For the first time ever, the state Senate on Monday voted to make it illegal to text while driving. The 19-10 vote follows several years of defeats for sponsors at the hands of those who argued the measure amounts to “nanny state” legislation, with lawmakers telling motorists what’s good for them. Several foes continued to express similar sentiments on Monday.
For the first time ever, the state Senate on Monday voted to make it illegal to text while driving.
The 19-10 vote follows several years of defeats for sponsors at the hands of those who argued the measure amounts to "nanny-state" legislation, with lawmakers telling motorists what's good for them. Several foes continued to express similar sentiments on Monday.
But Sen. Ed Bunch, R-Phoenix, said this is different.
"I don't really see this bill as a nanny-state bill," he said.
"Texting while driving is basically irresponsible, pure and simple," Bunch continued. "Sometimes, as a society, we have to remind people of what personal responsibility entails."
And Bunch said this isn't simply a question of protecting people from themselves, saying those who insist on pecking out messages endanger others on the road.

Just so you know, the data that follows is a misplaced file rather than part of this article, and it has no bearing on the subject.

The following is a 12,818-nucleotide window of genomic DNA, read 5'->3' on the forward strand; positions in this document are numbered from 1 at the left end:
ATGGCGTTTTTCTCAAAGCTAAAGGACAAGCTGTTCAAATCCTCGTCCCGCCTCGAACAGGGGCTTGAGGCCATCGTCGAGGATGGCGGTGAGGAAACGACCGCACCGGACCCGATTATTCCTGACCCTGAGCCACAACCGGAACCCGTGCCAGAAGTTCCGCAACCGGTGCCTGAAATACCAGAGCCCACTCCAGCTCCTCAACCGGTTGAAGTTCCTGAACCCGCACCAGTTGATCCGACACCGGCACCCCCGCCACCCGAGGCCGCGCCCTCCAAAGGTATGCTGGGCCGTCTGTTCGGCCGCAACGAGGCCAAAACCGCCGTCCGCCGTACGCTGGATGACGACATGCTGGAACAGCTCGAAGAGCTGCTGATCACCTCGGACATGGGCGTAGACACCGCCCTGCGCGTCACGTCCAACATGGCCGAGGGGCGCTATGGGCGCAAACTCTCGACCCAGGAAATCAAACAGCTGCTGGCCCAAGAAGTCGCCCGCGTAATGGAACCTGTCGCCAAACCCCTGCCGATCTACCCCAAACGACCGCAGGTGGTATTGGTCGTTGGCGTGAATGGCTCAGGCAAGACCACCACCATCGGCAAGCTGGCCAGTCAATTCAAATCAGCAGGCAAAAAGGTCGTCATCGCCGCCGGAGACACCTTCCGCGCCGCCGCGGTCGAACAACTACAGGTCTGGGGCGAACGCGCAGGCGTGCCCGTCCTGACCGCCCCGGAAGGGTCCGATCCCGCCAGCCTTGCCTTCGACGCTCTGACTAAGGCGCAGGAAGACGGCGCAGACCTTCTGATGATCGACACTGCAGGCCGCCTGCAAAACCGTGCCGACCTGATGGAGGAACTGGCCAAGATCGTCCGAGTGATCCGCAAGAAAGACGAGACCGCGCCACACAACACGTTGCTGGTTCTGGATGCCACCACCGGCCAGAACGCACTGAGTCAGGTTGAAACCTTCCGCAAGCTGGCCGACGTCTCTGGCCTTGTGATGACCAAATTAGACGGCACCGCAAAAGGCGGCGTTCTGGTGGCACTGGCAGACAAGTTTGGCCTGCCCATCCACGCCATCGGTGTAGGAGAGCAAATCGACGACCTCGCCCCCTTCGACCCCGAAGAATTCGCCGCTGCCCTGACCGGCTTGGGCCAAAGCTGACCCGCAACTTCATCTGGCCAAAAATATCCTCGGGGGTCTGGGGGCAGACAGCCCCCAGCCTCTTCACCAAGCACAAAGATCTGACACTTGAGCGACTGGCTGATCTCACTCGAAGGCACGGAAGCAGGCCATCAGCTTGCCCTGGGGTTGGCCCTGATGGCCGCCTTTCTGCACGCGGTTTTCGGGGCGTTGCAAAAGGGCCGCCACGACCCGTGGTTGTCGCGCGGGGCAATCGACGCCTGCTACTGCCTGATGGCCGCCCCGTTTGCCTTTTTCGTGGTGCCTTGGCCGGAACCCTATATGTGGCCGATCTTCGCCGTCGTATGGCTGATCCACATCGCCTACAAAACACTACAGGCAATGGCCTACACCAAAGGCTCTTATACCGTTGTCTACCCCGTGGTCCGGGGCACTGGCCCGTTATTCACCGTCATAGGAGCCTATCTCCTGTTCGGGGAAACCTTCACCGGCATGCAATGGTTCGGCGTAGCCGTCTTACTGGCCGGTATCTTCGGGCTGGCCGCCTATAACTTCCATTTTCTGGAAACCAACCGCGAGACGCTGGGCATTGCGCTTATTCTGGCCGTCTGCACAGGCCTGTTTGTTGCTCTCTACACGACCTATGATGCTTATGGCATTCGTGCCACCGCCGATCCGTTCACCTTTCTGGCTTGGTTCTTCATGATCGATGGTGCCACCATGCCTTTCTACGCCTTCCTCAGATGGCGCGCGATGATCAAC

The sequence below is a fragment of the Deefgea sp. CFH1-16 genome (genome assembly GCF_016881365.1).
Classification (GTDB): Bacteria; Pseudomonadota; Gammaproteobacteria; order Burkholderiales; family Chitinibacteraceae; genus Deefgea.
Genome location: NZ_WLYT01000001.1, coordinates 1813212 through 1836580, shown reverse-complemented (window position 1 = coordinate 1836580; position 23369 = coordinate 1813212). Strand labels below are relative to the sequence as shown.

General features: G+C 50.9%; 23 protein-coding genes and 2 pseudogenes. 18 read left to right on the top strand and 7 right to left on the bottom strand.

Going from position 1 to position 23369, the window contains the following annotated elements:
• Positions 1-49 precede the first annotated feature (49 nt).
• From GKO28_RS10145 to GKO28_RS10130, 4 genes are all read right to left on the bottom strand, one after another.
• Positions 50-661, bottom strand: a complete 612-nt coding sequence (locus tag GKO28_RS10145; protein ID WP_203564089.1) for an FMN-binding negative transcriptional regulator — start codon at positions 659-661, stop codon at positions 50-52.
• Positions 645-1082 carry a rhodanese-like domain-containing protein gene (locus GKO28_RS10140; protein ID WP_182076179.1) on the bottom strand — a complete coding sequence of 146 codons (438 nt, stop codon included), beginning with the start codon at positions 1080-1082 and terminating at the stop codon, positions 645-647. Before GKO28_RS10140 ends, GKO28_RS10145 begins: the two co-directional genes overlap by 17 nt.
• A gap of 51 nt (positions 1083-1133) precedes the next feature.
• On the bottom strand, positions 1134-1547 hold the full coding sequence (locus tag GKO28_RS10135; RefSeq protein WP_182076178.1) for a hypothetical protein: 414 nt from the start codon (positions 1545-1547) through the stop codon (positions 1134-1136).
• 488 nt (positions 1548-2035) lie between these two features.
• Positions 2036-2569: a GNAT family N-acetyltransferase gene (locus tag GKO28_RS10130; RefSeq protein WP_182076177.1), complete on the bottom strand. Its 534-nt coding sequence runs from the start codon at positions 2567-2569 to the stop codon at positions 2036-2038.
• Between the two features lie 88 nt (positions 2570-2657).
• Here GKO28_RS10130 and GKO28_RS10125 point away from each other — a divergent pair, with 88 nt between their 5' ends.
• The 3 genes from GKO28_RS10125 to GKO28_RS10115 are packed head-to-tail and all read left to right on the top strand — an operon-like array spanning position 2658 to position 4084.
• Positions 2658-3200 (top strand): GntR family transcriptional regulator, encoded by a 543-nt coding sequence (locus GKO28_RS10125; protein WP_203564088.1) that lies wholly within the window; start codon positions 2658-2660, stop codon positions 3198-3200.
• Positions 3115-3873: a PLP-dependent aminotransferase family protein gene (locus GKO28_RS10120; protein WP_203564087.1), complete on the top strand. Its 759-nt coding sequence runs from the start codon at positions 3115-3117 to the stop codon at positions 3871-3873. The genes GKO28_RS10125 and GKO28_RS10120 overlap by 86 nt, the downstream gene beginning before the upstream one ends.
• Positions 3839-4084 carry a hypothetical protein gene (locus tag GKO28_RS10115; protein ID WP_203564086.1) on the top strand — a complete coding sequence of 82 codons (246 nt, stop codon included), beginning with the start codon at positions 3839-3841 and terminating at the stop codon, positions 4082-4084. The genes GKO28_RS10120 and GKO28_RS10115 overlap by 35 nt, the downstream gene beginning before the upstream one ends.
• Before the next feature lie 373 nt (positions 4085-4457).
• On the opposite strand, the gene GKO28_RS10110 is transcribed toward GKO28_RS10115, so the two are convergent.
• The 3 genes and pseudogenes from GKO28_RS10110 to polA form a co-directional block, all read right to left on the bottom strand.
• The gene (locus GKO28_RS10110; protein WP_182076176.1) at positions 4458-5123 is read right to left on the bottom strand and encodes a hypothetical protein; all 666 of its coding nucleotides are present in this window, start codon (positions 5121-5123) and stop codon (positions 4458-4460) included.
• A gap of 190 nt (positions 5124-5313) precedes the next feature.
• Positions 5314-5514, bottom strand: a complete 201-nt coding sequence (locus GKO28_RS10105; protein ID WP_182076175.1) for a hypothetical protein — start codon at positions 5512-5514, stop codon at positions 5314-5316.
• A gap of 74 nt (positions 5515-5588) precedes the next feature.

But Monday's Senate approval of SB1334, sponsored by Sen. Al Melvin, R-Tucson, is just half the battle: The measure now goes to the House.
The legislation makes it illegal to operate a vehicle on a roadway while sending, receiving or reading a text message. It does not matter whether the device used is a cell phone or personal digital assistant.
Violators would be subject to a $50 fine, a penalty that rises to $200 if there is an accident.
The measure does contain an exception allowing motorists to send and receive texts while behind the wheel if they pull off the road and park the car. Trying to check texts while at a traffic light, however, would be illegal.
Sen. Ron Gould, R-Lake Havasu City, said the legislation is not only unnecessary but actually dilutes existing law.
Gould said someone who is texting while behind the wheel already can be charged with reckless driving. That not only has a higher penalty - including possible jail time - but also lets a judge decide whether to suspend someone's license for up to 90 days.
If the measure becomes law it would take effect in January, though officers would be able to issue only warnings for the first month.